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Islam

Algeria. A Strange Case of Religious Freedom

In the present debate on religious freedom in the Arab countries, Amin Elias put forward some reflections made by Dominique Avon in the last edition of the Oasis newsletter, speaking in particular about the progress that has been made with respect to religious freedom in these countries, starting with Lebanon. I would like to add something about what has been going on in Algeria for some twenty years now to his examination of the subject. In fact it seems that no Arab society has experienced an evolution of the same reach in the context of religious freedom.

 

 

Indeed it is well-known that in Algeria back in the 90s, some Evangelical communities formed by converts from Islam developed to the point of having reached particularly surprising numbers for those acquainted with Arab societies. It is difficult to give precise figures. The Evangelicals themselves often claim to be at least about forty thousand Christians coming from Islam. This evolution is well known to the Algerian public. In fact, ever since this religious phenomenon began, hundreds of articles in the French and Arabic press have been published.

 

 

The press itself has on many occasions forced the Algerian authorities, and in particular the Algerian Ministry of Religious Affairs, to publicly take a stance on the issue. This is why in 2006, a decree was published in Algeria’s Official Bulletin which, after having reconfirmed that the Algerian constitution guarantees the freedom of conscience, declared that it was against actions of proselytism. From that moment on actions of proselytism began to be punished with hard prison sentences and fines. In the following year, 2007, the conditions for the practice of worship were defined with an implementing decree.

 

 

These measures spurred on the representatives of the various Christian churches in Algeria to start a debate with the Ministry of Religious Affairs. In this framework the Evangelical representatives had to establish relations with the authorities of the Ministry. I think that it was the first time that in an Arab country the Christians coming from Islam had the possibility to discuss the existence and organisation of their communities of converted Christians with the public authorities.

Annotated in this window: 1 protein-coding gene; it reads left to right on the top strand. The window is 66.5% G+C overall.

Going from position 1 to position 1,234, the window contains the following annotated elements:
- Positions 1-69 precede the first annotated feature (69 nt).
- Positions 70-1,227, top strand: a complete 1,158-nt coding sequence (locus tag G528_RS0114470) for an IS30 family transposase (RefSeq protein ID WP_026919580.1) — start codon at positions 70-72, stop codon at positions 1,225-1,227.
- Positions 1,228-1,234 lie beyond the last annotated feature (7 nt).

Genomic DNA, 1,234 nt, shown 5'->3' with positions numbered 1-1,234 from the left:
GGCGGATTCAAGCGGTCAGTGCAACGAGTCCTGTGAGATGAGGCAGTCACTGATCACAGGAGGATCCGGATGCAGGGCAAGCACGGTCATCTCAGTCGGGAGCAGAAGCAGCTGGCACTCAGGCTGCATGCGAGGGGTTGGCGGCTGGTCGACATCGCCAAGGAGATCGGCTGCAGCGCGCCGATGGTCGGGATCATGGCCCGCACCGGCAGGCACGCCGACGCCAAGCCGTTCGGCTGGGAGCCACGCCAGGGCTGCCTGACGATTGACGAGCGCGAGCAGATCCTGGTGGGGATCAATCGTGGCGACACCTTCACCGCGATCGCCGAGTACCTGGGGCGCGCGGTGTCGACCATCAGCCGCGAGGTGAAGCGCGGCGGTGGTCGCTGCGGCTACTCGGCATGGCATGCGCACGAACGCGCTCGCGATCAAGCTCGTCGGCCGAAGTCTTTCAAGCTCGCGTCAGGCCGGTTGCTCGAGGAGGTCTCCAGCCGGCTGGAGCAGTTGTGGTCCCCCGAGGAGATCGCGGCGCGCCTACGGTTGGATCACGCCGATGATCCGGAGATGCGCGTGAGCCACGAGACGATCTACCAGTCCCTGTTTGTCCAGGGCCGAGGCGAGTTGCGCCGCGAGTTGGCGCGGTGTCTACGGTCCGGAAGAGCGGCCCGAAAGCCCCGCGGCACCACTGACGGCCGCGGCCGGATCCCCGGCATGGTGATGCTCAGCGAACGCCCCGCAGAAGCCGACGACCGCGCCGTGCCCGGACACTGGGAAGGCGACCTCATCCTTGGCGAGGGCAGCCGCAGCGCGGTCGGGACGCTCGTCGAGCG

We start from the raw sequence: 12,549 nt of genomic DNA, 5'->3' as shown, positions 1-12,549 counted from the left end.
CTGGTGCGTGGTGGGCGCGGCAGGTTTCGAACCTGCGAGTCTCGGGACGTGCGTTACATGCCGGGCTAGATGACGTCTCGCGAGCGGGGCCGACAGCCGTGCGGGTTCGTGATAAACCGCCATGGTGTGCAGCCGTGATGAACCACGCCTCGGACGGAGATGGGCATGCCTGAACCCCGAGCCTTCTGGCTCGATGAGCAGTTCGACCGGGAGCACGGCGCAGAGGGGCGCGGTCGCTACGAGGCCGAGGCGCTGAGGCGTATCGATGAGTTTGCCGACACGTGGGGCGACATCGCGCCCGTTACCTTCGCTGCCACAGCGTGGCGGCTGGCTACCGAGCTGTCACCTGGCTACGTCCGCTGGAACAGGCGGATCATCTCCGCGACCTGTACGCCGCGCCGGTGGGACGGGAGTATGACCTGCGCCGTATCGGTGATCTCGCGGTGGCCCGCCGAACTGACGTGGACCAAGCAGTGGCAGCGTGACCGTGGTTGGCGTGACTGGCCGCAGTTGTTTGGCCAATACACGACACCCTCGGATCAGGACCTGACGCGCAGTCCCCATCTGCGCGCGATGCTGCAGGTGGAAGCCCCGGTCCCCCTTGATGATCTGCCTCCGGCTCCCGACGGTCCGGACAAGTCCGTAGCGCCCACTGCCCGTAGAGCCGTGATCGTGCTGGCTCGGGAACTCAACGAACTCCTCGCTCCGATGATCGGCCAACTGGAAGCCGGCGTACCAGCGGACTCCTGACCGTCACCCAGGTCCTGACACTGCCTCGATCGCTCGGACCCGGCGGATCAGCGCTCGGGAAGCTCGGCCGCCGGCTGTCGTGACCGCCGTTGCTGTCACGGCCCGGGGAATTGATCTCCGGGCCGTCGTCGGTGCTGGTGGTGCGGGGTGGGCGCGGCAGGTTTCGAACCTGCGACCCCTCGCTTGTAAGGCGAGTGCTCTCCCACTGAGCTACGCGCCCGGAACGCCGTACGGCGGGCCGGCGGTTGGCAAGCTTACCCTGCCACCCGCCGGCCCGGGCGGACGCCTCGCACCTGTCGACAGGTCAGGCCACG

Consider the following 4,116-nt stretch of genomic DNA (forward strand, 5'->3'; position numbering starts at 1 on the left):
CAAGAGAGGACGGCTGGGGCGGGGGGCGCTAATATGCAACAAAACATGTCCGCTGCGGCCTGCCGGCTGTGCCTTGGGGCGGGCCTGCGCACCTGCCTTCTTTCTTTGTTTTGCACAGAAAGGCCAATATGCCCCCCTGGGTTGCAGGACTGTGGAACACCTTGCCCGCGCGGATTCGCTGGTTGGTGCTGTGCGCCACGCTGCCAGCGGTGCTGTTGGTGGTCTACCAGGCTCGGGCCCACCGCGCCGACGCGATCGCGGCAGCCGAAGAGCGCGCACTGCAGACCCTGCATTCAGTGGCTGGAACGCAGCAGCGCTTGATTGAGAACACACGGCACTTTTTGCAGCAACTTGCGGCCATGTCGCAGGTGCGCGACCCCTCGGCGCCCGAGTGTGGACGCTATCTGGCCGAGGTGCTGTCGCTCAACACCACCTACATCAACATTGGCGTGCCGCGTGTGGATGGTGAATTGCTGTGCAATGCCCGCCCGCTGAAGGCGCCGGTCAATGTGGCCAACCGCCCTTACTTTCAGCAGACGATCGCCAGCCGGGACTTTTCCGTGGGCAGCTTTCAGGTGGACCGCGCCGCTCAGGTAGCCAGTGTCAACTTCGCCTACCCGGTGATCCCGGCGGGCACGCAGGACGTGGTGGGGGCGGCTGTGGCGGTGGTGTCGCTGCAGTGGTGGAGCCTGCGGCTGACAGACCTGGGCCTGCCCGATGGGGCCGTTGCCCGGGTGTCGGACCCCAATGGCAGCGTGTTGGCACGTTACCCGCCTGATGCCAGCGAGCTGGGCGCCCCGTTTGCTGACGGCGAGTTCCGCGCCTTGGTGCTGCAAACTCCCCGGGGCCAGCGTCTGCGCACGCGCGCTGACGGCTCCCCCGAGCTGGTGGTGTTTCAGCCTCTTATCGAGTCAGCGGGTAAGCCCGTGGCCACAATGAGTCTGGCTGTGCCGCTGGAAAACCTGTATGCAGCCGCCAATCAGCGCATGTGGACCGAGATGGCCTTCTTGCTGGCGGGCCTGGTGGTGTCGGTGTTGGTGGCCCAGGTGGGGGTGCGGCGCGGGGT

Since the debate went on in the press and in public opinion, the Algerian Ministry even organised a two-day conference in February 2010 on the subject of religious tolerance. All the representatives of the Christian churches present in Algeria, including the Algerian head of the Evangelicals coming from Islam, were invited to this meeting, along with Muslim university lecturers and a number of officers from the Ministry.

 

 

In short, the positions expressed at this conference can be summarised as follows: the Algerian constitution recognises Islam as the state religion, but guarantees freedom of religious worship. The personal religious orientations of citizens belong to them and them alone. But the state must protect Islam and consequently cannot accept deliberate initiatives of proselytism with the aim of converting Muslims.

 

 

The situation that is developing in Algeria is therefore particularly new in the Arab-Islamic countries. For the Algerian authorities in fact it is not just a question of debates on religious freedom in principle. They must now manage their relations with entire communities of Algerian converts coming from Islam.

 

 

 

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